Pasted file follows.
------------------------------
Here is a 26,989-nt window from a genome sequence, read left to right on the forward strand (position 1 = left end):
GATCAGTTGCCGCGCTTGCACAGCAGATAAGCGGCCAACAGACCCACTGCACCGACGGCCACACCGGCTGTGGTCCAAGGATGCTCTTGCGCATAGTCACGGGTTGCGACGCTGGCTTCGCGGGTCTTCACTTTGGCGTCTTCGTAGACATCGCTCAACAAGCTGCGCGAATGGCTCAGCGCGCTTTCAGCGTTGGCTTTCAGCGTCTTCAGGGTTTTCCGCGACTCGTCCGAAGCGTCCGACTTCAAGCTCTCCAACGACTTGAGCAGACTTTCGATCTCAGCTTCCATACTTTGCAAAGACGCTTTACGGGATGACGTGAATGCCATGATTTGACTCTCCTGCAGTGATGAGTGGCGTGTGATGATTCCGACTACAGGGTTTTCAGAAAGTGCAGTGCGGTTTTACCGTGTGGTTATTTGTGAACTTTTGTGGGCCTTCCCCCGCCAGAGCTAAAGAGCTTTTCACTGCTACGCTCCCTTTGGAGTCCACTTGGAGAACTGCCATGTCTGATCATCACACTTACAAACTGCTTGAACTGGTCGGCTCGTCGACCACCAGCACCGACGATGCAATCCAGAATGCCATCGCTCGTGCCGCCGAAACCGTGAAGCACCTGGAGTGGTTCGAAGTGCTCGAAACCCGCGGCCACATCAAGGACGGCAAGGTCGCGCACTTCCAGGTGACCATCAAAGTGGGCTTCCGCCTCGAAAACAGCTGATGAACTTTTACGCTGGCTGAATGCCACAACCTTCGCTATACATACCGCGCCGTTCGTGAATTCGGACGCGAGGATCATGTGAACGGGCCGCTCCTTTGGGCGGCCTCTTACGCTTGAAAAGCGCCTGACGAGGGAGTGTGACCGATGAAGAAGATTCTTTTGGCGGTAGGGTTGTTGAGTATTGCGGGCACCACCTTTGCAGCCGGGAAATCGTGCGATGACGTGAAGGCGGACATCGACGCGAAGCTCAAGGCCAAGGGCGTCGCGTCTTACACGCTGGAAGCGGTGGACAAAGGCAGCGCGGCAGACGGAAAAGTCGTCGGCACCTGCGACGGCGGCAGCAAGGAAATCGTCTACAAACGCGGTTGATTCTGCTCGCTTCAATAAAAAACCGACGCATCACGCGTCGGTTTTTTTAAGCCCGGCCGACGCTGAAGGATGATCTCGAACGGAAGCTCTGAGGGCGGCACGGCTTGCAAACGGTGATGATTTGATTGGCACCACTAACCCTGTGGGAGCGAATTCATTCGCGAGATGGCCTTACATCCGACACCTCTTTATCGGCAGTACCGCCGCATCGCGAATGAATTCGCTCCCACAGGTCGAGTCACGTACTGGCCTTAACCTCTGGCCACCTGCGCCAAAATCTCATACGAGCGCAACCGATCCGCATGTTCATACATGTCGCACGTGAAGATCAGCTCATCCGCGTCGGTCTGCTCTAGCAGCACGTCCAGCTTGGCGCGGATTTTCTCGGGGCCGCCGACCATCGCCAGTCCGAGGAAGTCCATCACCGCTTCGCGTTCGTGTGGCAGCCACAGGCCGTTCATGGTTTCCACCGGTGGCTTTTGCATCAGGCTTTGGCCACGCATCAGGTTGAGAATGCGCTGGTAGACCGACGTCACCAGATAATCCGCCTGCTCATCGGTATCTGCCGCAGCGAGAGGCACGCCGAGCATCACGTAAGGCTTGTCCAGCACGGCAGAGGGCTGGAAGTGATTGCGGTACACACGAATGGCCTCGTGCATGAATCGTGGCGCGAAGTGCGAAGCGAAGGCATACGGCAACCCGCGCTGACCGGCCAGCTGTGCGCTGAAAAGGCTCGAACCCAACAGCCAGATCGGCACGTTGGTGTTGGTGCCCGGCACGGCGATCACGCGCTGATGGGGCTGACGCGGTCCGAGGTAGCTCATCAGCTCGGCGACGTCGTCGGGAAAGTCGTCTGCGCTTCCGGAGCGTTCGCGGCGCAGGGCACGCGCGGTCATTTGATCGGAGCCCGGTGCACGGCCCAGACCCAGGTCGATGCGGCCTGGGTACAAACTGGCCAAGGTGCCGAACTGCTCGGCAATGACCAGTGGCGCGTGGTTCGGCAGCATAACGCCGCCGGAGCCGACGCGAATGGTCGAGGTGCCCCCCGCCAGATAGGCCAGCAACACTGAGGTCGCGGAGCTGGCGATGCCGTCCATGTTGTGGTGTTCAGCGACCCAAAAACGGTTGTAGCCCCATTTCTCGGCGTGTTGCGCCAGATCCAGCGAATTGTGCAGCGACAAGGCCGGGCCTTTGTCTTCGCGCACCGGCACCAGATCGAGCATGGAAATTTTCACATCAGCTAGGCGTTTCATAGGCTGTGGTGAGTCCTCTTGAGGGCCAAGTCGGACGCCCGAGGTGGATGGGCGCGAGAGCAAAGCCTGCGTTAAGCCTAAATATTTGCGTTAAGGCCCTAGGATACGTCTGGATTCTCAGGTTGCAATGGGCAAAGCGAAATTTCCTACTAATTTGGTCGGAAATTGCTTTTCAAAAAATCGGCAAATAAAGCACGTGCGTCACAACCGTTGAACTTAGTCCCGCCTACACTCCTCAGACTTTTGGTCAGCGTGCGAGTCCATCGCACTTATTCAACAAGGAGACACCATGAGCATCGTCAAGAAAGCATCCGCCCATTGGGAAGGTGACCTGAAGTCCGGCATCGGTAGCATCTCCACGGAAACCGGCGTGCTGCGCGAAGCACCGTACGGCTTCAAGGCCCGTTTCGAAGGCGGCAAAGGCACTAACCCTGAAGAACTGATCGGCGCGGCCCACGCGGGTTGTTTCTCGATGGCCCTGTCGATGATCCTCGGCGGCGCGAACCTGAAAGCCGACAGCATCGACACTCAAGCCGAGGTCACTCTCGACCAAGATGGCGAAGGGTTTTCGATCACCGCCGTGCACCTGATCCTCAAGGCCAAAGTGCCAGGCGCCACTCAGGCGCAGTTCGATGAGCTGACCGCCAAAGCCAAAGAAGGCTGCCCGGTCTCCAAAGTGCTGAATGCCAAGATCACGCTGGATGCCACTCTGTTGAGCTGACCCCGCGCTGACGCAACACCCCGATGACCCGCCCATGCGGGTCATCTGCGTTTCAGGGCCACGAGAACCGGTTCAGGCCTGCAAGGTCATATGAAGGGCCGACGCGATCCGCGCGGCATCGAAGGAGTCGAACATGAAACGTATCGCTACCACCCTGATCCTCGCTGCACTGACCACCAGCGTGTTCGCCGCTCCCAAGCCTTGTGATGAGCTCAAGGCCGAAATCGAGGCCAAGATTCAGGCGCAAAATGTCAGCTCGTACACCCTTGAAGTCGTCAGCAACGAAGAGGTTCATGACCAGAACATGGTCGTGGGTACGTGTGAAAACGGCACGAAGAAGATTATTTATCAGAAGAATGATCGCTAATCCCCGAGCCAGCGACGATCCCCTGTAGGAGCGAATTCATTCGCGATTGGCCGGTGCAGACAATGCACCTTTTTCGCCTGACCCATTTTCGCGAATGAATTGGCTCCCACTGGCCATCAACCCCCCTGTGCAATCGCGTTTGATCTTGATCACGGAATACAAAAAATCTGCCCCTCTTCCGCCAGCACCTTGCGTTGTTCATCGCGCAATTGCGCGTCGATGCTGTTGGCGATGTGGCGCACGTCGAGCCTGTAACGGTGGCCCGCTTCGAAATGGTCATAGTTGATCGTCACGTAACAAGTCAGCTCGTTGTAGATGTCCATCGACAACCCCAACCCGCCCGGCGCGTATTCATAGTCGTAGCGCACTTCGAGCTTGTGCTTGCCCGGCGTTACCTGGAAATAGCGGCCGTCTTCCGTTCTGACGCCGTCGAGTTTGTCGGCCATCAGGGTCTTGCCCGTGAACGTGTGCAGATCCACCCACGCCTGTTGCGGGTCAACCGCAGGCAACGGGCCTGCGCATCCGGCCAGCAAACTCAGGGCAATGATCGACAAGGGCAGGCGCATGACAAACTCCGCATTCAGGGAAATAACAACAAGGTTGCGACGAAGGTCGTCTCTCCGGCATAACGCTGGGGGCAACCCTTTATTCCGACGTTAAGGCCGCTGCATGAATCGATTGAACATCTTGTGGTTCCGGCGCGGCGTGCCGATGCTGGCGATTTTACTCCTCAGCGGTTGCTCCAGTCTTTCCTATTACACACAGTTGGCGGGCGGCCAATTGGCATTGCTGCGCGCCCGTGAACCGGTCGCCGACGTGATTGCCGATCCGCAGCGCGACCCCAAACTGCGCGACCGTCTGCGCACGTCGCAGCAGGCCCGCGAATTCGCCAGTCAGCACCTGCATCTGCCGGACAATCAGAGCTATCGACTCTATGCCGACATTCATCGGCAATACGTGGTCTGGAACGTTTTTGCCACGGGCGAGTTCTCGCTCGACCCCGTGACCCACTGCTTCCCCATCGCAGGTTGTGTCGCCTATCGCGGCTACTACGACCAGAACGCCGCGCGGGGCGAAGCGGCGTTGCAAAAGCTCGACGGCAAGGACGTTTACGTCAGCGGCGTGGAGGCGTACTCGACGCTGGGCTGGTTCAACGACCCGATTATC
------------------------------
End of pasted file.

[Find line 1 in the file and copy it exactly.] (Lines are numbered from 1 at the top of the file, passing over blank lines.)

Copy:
Here is a 26,989-nt window from a genome sequence, read left to right on the forward strand (position 1 = left end):